Thursday 8 September 2011

TV Programs Will Become Software

This is connected TV

I’ve mentioned Eric Schmidt’s MacTaggart lecture before. In it, he tells his audience that they will need engineers at every level of their organisations because, basically, everything is becoming software. He is completely right. He is far righter than you are giving him credit for.

Shops are becoming software. Amazon is already software and a shop. Supermarkets deliver to your house when you order online. They are becoming software. You can’t fix your car anymore because your car is now software. Google themselves are developing quite capable self-driving cars. Drivers are becoming software.

One day, Hippos will also become software

Computer games are, of course, already software. The wonder of social games, the wonder of Zynga is that they understood that better than anyone else. If you have software running on a connected device, then you can gather as much data as you like about the behaviour of your users. If that software is a game they love to play, that’s more data for you about how to make a game they’ll love even more. Or to offer to advertisers. Or anyone willing to pay for it. And it doesn’t matter that most of your audience pays nothing for your data-capturing entertainment, some of them pay more than enough for you to make a billion hundred money.

The TV is just a big screen

Television, well that will be software too. I don’t mean digital, I mean software. This is an important distinction to make. Catch-up TV and pirated shows, streams and files are digital, but they aren’t software. The BBC might know how many people watch their shows on iPlayer and probably more besides, but they’re not hooking that into anything particularly useful for their users or their business. Maybe they can’t. The BBC is weird.

Anyway, if you make your program a piece of software - I’m tempted to say ‘appify’ but that feels myopic and wanky - you can add so much more to it. You can bring attention back to it. BluRay already gets sort of close to this with director’s commentaries and live ads and so on, but the potential is so much greater. 

Lions look really weird when they're wet

When your program is software, your users can buy the soundtrack or the clothes or the car or the holiday or the book or the calendar or the action figure right away. Get the recipe, order the ingredients, follow the cast on twitter or facebook, read the wiki pages, hear the commentary, vote, watch deleted scenes, play-along, interact. And that’s without counting entirely new kinds of program that could only exist as software.

Broadcasters are probably fucked

Once your program is software, it matters far, far less if it gets pirated, because it’s not content so much as a shop. So I download your show for nothing, but I spend a few quid here or there. The adverts are still there, because the adverts are sourced for me personally by the software. And ads that actually mean something to me, I am quite happy to watch. Good adverts are good content, I am quite happy with good content.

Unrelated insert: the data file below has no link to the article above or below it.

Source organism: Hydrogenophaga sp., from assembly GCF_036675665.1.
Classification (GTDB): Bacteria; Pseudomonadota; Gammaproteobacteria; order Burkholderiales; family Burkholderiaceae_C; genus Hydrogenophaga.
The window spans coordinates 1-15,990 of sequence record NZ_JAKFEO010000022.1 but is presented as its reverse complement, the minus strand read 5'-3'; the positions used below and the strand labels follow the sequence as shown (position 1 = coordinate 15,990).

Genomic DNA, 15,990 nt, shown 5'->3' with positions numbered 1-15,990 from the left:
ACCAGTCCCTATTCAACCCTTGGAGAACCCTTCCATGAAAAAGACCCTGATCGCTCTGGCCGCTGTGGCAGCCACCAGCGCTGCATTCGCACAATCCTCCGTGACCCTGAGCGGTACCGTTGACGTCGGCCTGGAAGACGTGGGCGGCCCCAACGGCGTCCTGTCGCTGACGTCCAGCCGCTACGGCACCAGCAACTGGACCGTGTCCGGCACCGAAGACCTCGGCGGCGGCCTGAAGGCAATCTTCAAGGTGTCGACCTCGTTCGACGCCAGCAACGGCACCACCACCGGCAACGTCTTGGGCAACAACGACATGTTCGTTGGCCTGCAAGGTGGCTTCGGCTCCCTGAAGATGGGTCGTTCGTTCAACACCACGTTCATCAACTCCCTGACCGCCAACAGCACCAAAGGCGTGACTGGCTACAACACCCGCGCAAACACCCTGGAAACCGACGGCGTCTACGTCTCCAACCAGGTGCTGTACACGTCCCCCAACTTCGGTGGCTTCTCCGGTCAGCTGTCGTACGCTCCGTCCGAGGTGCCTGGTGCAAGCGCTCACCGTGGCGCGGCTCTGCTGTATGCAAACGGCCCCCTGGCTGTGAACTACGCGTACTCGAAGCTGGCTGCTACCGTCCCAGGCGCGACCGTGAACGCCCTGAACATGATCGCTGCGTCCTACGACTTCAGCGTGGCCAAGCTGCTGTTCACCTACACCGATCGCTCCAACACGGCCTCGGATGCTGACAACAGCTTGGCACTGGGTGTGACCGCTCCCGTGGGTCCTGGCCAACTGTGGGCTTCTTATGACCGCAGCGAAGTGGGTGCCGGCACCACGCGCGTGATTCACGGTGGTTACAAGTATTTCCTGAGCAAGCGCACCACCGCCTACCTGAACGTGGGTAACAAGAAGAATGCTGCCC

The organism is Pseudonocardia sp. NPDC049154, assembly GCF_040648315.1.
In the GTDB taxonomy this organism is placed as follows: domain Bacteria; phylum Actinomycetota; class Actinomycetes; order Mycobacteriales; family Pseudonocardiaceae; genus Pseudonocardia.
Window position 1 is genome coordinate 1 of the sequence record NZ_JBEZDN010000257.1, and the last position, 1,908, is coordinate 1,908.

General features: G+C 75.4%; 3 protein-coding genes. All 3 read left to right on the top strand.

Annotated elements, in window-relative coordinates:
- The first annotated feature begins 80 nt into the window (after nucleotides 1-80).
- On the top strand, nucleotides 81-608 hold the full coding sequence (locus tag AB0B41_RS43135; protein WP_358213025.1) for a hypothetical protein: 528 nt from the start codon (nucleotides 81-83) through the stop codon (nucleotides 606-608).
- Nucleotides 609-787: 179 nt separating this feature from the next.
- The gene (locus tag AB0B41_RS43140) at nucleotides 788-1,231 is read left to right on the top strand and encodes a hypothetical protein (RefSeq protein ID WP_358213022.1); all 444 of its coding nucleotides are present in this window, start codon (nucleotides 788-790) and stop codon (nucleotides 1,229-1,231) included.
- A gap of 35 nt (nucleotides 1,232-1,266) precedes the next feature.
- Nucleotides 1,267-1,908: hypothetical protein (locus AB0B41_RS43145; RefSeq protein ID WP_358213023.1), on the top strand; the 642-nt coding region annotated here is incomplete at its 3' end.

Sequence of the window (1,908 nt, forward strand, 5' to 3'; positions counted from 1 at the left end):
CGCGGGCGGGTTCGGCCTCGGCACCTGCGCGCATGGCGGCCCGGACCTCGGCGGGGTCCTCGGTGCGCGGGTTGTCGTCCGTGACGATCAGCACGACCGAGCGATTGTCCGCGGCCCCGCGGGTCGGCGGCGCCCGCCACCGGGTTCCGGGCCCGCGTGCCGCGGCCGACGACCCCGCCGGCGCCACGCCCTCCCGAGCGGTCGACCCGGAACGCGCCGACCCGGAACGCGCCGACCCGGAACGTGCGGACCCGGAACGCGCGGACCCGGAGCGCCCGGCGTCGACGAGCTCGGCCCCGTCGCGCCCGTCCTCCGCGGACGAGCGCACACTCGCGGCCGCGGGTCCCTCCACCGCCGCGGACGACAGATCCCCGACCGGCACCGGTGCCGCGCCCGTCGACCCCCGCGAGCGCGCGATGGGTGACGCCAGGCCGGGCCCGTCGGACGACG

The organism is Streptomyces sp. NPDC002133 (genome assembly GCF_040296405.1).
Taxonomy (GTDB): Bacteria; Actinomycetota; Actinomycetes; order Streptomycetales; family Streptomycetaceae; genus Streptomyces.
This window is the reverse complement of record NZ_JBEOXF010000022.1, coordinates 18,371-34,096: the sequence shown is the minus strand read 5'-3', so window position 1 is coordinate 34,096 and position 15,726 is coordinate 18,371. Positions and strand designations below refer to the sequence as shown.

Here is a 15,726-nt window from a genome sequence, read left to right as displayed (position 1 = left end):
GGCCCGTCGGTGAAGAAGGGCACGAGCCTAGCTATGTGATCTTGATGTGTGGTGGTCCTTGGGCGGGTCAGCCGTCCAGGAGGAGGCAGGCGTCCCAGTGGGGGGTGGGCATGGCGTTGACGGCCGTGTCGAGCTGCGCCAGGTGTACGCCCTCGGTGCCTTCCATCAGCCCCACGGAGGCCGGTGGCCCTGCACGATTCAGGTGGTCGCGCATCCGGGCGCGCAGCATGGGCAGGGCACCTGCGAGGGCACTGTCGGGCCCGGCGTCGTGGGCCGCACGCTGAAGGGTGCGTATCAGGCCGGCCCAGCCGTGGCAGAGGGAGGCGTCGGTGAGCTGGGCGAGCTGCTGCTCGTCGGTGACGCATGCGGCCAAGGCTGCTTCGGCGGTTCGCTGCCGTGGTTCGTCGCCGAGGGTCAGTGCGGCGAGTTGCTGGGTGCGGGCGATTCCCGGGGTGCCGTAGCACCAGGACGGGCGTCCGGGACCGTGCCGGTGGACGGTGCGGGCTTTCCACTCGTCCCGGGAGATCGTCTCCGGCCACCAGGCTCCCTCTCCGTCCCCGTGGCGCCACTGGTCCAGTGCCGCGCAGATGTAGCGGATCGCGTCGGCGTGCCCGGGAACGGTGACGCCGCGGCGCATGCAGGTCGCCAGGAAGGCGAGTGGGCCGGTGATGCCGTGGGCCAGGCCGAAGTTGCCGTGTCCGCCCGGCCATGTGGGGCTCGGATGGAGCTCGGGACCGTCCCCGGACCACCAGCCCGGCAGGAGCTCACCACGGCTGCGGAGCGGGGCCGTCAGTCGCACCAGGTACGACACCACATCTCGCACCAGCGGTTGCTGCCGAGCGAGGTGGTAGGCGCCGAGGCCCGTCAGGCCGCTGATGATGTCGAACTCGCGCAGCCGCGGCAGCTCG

Why would anyone advertise off the back of the data from BARB or Nielsen ratings, when they can instead aim their adverts with complete precision and confidence that they are targeting exactly the people they want their message to get to? I know I’m wasting half my advertising budget, I just don’t know which half, the old saying goes. I know I’m wasting 10% of my advertising budget, I just don’t know which 10% isn’t as catchy, is it? Shame.

This man will still be watching the radio in a shack. Seems happy though

Not soon, but not that far away from now, television will become software and free to air TV will become free to download TV. That will be better for users, better for production houses, better for advertisers. Not really very good for broadcasters, but you can’t win ‘em all, eh lads?


  1. Software is, generally speaking, buggy. It's broken in many interesting and diverse ways - the broken-ness increasing in frequency and surprise as the context of the software becomes more complex.

    While it might be simple to make something that works in a straightforward way in a complex space, it will be far harder to predict what it will do.

    We're all used to this in stuff that is software, but the audience for a broadcast may be less tolerant. Do you hope that whoever is making this software is especially sympathetic to the new-media needs of broadcasters and audience? Can we imagine that those teams are thinking as fast as the individuals who would seek to exploit a new mass of software and users?

  2. I'm not aware with many people being especially unhappy with iPlayer or Hulu or Netfix on a technical level, so it's not something I'd have particular concerns about, especially given we're talking about something that isn't likely to be a reality for some unknowable time in the future.

    My girlfriend assures me she was very patient when Lambing Live went down, and having presided over several remarkably long delays with earlier, interactive internet TV productions, generally the sense of 'doing it live' helps, lifts back the curtain for the audience.

    I'd certainly hope that the technical solution would be one that was well suited to the intended use, and intended users, of course. I can't begin to imagine a situation where that wouldn't be the case.

    If we're talking broadcast, the 'I just want to sit down and not think, even a bit' kind of TV, I don't see any particular problems with the technical delivery. It'll take a while to get there, of course, but I can't see any particular reasons to worry.

    If I'm honest, I'm not hugely sure what you're trying to say.

  3. 'Software is eating the world', Marc Andreessen.